- The Washington Times - Monday, July 27, 2009

It’s hard to believe, but had she lived, Jacqueline Kennedy Onassis would celebrate her 80th birthday tomorrow, and, according to her biographer, C. David Heymann, she probably would have marked the occasion at her old stomping grounds, the White House.

Mr. Heymann, the author of “A Woman Named Jackie,” which was later turned into a miniseries, tells G2 that the enigmatic Jackie O likely would have spent her elderly years as the mother of the president, or, more precisely, an American version of England’s queen mother.

“Had she lived, her son John Jr. probably never would have died because he made her a solemn vow he would not fly,” Mr. Heymann explains, referring to the late John F. Kennedy Jr., who perished in the plane he was piloting 10 years ago this month.

“He started flying again a few months after she died.” Mrs. Onassis died of complications from lymphoma in 1994 at age 64.

“John had already started a fact-finding committee to look into running for [the seat of the late Sen. Daniel Patrick Moynihan, New York Democrat]. He would have one day run for president. His magazine, George, was just a stepping stone.”

Mr. Heymann’s latest book, “Bobby and Jackie,” chronicles the purported affair between Mrs. Onassis and Robert F. Kennedy, President Kennedy’s brother and a Democratic senator from New York and a 1968 presidential candidate.

One of the most striking claims in the book is that it was Mrs. Onassis, not Ethel Kennedy, Robert Kennedy’s wife, who told the doctors to turn off the life-saving machines the senator was hooked up to as he lay dying in a Los Angeles hospital after he was shot.

The book asserts that it was Mrs. Onassis who signed the necessary papers to allow Mr. Kennedy to die.

When pressed by G2 for proof of these allegations, Mr. Heymann responded calmly, “Have you read the footnotes? I talked to a cop who was on duty and one of the nurses who saw and heard everything that was being said.”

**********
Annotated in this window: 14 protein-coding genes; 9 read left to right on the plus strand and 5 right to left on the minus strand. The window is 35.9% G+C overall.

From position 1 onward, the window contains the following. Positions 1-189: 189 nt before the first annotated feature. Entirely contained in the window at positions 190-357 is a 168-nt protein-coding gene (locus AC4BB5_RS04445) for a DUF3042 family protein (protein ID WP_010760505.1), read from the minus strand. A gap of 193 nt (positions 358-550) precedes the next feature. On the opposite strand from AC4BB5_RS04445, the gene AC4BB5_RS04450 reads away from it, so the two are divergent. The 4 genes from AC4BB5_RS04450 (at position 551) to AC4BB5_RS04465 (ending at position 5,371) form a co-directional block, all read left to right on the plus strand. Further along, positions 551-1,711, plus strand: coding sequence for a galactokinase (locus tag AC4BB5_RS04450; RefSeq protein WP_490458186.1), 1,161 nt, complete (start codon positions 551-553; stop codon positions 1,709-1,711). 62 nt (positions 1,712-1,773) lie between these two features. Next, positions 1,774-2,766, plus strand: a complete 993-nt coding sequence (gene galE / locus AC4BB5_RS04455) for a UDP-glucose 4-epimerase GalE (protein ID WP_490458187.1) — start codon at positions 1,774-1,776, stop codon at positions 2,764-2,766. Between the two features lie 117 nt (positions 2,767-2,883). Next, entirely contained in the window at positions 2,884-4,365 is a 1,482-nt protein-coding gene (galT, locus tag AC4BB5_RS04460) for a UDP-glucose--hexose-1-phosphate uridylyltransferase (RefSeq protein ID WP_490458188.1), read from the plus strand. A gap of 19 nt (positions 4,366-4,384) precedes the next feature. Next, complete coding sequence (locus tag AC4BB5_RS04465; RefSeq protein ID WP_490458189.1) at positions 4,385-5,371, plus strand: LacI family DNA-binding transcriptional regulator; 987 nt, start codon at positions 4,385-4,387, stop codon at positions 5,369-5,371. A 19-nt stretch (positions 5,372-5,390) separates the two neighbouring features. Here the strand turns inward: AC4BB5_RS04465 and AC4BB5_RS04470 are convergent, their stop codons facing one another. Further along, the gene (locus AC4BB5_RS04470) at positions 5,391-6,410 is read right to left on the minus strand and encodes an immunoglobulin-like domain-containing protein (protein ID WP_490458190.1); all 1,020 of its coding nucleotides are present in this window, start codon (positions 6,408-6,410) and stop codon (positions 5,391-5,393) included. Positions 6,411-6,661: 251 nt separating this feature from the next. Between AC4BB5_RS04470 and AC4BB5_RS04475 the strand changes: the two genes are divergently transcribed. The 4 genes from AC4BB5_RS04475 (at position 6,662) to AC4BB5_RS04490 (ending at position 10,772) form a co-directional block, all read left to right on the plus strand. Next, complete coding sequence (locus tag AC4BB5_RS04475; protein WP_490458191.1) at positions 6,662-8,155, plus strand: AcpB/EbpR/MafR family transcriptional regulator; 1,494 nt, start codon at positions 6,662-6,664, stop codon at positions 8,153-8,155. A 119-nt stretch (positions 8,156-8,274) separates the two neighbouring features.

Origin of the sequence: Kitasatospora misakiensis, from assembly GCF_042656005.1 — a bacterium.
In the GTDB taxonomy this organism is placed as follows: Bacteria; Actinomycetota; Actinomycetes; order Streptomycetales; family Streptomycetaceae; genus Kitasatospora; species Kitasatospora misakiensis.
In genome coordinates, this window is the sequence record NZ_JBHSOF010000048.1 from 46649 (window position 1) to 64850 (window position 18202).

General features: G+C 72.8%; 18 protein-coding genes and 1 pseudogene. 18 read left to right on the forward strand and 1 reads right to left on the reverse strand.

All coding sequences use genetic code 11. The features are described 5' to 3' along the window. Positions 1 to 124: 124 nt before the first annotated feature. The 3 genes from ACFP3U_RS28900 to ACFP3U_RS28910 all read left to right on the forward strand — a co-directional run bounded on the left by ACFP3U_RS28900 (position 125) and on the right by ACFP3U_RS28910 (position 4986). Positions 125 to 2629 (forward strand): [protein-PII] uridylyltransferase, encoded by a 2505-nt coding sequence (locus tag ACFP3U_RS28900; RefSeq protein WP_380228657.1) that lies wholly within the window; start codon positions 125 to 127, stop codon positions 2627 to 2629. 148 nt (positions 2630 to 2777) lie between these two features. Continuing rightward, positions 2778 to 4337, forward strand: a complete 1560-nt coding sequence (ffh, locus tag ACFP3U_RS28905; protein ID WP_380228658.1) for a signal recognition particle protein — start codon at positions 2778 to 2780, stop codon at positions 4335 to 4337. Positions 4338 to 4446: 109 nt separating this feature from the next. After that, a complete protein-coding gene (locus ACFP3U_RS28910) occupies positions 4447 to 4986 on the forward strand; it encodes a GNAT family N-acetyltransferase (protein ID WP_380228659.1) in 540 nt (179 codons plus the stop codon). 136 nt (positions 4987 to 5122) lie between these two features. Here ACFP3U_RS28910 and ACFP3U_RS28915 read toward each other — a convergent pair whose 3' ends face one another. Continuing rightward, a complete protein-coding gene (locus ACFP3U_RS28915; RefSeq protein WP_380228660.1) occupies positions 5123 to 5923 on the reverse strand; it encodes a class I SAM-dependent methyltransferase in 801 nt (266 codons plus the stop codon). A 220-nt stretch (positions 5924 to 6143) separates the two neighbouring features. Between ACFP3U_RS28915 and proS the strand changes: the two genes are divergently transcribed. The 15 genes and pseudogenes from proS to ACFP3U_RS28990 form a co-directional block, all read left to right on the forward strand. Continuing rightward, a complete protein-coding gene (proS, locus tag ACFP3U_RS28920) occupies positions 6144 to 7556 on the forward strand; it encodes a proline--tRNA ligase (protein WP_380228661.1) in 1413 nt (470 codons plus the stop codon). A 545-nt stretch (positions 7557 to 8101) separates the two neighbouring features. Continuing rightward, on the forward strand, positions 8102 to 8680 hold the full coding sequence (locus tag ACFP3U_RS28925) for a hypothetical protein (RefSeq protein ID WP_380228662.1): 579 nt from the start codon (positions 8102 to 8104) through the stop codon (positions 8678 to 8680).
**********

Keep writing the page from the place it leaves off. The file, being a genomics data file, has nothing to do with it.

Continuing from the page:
Mr. Heymann says Ethel Kennedy was well aware of the relationship between her husband and former sister-in-law, but allowed Mrs. Onassis time alone with him in his final moments.

“That took a lot of grace on Ethel’s part,” Mr. Heymann says.

Michelle Obama, often compared to Mrs. Onassis due to her youth and style, would have found an ally in Mrs. Onassis, Mr. Heymann reflects.

“All the first ladies turned to Jackie for help on how to raise their children and provide them a normal upbringing.”

Sunday on the court

He may from the Hoosier state, known for its basketball, but Sen. Evan Bayh, Indiana Democrat, happily spent his Sunday afternoon on the tennis court as an amateur VIP player in the Washington Celebrity Tennis Challenge before the World Team Tennis Championship Finals.

“Actually, tennis is pretty popular in Indiana,” Mr. Bayh told us after he and Fox News anchor Bret Baier lost a doubles match to Alan Krueger, assistant secretary for economic policy at the Treasury Department, and Gene Sperling, special assistant to Treasury Secretary Tim Geithner.

Mr. Bayh took his defeat with humor. “I have been playing since I was about nine or ten, but I guess you would never know it from today,” he said.

Tennis, in the Bayh clan, is a family affair. “Both my boys play better than me, and my father, who is eighty-one years young, still plays,” he told us referring to Birch Bayh, the former senator from Indiana.

We reminded Mr. Baier that G2 had reported on his performance at a karaoke competition earlier this summer. Are there any other talents that are going to fall out of the venerable newsman’s closet? “Golfing,” he said. “I’m a much better golfer than singer or tennis player.”

On the sidelines as a line judge was Margaret Carlson, a columnist for Bloomberg News and formerly a commentator on the heated political debate show — now canceled — “The Capital Gang” on CNN.

Which is easier: keeping the peace in the crossfire on the show or on the court today?

“This is easier, because I get the final word,” she replied.

To contact Stephanie Green or Elizabeth Glover, e-mail undercover@washingtontimes.com.

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